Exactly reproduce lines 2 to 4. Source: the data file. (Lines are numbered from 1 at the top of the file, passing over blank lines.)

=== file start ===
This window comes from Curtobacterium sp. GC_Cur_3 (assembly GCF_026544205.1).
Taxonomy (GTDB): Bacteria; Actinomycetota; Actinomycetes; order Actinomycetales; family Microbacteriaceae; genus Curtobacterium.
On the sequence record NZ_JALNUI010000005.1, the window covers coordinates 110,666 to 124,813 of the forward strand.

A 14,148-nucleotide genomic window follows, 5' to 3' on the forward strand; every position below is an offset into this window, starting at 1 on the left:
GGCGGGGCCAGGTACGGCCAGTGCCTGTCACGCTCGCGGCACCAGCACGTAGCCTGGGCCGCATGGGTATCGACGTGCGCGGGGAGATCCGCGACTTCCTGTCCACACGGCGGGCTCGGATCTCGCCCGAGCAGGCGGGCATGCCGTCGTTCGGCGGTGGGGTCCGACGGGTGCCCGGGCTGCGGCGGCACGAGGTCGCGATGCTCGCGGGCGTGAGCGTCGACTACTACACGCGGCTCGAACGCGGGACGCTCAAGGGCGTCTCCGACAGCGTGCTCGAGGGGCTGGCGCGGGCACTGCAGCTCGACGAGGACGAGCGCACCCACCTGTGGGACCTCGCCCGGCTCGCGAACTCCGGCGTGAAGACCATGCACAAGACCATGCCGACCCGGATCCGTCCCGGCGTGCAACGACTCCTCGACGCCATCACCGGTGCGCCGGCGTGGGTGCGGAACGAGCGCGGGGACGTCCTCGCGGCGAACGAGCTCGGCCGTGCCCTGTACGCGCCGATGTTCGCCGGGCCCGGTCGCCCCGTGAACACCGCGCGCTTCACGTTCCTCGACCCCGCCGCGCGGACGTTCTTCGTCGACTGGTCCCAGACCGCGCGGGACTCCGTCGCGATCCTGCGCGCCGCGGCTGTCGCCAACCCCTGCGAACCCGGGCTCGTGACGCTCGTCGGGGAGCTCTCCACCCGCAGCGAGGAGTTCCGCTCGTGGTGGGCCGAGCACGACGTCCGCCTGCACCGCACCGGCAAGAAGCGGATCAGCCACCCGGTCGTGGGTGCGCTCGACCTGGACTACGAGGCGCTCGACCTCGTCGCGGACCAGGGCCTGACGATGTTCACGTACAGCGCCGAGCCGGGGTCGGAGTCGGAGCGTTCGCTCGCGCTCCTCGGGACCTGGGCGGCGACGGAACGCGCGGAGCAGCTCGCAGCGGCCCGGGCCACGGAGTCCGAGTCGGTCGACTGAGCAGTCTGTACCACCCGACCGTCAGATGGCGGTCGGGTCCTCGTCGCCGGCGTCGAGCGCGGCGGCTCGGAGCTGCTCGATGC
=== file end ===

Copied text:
Taxonomy (GTDB): Bacteria; Actinomycetota; Actinomycetes; order Actinomycetales; family Microbacteriaceae; genus Curtobacterium.
On the sequence record NZ_JALNUI010000005.1, the window covers coordinates 110,666 to 124,813 of the forward strand.

A 14,148-nucleotide genomic window follows, 5' to 3' on the forward strand; every position below is an offset into this window, starting at 1 on the left: